Take a look at the promise you are making to customers and make sure it aligns with any directional changes in your business’s branding and marketing.
“Loyalty is put to the test in times of crisis.”
Relationships with customers have always been meaningful but even more so in a recession. Focus on creating more opportunities to build relationships, not only with current customers but new ones. When times get tough, loyalty gets tested. You want to make every effort to cultivate customer retention. The best way to do that is to deepen the personal relationship with them.
Take a hands-on approach to everything you do. For example, reduce the amount of automation you have been using, increase the number of personal contacts, and make more effort to ensure customer satisfaction.
Manage Customer Expectations Diligently
People will be more sensitive about spending money in a harsh financial environment and will expect even more from the companies they do business with.
Quality is always essential, but during periods of financial difficulty, it will separate the businesses that prosper from those that barely survive or fail. Managing your customers’ expectations is one aspect of providing quality.
Don’t make assumptions. Find out what they want from your products or services. Discover what they like or don’t like about your competitors’ offers. If possible, take advantage of people who choose not to buy from you by finding out why they stopped short or chose a competitor.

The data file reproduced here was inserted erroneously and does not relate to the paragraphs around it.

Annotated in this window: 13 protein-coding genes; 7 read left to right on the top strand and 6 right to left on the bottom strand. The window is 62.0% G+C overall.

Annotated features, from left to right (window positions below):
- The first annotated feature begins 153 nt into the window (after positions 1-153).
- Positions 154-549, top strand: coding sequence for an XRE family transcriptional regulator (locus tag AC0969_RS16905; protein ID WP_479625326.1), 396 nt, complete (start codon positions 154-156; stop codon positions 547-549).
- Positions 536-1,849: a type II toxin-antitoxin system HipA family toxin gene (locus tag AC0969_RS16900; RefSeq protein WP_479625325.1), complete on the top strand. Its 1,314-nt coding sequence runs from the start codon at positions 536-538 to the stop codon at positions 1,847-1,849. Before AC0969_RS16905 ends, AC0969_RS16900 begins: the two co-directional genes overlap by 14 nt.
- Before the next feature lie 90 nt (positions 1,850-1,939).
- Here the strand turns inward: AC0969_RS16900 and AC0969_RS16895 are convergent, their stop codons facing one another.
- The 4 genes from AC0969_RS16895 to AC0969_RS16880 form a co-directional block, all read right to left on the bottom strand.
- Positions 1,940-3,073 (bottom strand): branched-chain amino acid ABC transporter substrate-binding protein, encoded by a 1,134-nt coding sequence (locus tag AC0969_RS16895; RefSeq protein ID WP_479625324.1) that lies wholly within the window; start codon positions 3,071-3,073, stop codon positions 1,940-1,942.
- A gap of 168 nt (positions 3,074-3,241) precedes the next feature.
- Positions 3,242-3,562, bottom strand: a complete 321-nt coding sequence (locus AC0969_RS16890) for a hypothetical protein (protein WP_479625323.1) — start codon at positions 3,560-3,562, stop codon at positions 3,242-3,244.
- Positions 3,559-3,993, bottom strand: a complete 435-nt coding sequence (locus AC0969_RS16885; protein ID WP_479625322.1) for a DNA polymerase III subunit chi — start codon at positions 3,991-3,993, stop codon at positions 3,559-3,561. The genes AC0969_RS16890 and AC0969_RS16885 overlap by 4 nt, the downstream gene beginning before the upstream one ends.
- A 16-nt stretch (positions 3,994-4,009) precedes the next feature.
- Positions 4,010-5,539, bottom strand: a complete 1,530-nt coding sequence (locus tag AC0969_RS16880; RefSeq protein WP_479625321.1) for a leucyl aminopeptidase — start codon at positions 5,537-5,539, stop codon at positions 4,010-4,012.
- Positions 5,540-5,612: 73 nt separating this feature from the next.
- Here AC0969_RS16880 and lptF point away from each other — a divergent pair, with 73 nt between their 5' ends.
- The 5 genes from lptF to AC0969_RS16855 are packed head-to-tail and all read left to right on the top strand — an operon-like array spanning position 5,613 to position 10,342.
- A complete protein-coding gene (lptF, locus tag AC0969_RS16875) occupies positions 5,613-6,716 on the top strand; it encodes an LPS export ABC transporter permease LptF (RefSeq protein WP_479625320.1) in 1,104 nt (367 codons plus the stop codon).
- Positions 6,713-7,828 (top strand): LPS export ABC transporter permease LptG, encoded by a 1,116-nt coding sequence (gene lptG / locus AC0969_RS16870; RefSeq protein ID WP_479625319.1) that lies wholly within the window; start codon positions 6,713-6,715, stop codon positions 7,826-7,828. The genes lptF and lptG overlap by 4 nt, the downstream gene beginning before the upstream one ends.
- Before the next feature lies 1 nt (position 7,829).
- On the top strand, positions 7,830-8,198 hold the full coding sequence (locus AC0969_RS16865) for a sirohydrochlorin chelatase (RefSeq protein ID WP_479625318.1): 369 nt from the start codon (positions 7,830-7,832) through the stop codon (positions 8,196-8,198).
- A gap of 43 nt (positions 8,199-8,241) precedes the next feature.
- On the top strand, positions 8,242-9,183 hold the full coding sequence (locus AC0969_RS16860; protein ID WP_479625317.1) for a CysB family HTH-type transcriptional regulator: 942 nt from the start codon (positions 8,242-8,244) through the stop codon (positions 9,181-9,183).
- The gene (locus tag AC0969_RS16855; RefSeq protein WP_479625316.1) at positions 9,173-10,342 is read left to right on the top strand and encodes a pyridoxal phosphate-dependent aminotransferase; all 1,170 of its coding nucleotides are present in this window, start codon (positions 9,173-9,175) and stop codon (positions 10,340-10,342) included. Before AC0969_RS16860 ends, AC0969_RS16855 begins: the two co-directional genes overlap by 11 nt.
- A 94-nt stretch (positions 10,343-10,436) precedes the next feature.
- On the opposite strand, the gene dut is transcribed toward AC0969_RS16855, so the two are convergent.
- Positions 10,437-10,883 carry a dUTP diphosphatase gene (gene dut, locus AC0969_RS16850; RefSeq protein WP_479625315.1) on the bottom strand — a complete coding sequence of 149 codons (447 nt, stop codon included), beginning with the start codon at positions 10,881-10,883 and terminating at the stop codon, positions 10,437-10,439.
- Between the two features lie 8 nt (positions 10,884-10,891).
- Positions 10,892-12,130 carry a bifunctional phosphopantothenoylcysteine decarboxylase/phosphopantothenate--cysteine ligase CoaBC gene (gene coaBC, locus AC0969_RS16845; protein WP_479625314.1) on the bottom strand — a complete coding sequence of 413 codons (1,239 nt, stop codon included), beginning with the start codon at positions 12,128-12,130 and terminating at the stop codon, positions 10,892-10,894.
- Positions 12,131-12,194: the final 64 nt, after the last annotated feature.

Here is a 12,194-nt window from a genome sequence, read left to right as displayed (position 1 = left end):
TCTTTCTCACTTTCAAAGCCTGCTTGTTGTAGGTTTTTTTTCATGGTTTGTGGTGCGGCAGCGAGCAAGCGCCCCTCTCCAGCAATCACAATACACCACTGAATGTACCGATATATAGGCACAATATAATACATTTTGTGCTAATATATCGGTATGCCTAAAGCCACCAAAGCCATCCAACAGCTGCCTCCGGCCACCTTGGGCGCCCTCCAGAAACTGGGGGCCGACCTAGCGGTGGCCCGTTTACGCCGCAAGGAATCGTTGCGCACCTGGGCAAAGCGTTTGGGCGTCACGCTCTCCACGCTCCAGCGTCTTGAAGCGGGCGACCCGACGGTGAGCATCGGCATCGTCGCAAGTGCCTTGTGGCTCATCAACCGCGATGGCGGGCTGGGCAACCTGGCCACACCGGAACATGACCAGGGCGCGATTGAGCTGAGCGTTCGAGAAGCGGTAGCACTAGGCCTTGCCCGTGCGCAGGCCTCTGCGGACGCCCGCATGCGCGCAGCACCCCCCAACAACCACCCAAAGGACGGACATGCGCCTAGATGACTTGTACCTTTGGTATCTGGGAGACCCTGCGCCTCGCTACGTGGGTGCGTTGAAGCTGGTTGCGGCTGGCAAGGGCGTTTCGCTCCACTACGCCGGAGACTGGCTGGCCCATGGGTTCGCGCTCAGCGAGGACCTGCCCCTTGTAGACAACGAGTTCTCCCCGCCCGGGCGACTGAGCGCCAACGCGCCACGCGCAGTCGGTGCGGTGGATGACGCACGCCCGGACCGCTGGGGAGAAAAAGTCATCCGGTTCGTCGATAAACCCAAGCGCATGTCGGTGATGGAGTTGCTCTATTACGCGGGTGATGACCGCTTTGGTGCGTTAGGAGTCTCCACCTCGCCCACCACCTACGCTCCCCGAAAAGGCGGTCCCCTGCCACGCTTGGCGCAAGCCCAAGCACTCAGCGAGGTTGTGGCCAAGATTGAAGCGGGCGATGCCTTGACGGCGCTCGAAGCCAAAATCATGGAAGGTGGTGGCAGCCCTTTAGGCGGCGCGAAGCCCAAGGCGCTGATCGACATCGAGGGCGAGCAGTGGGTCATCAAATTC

Opportunities Abound in a Recession—If You Look for Them
When crisis strikes, most of us enter survival mode. As a result, we tend to accept less because everyone else is suffering too. And while it is true that there are limits to what you can control, opportunities are there when you look for them.
You will have to determine what that means for your business, but here are just a few examples of potential opportunities in a recession:
- Create additional revenue by developing new products and services or additions to current ones
- New customer segments you have not yet targeted
- Adjustments to current processes and systems
- Changes to shipping, manufacturing, and storage that result in cost savings. (Warning: never cut costs at the expense of quality!)
- Complete projects that have been delayed
- Plan for a return to normal—what will that look like for your business?
- New strategies and tactics for marketing and promoting your business
- Evaluate contracts with vendors and suppliers—is it time for a change?
- Analyze data—take note of trends, what works and what doesn’t?
Marketing in a recession is challenging, but you will persevere and prosper by:
- strengthening your brand and developing a brand strategy
- deepening customer relationships
- assessing and adjusting your sales and service processes
- delivering premium quality service
If you would like to talk more about marketing in a recession, creating organic marketing opportunities, or strengthening your small business brand, contact me at firstname.lastname@example.org.
Until next time,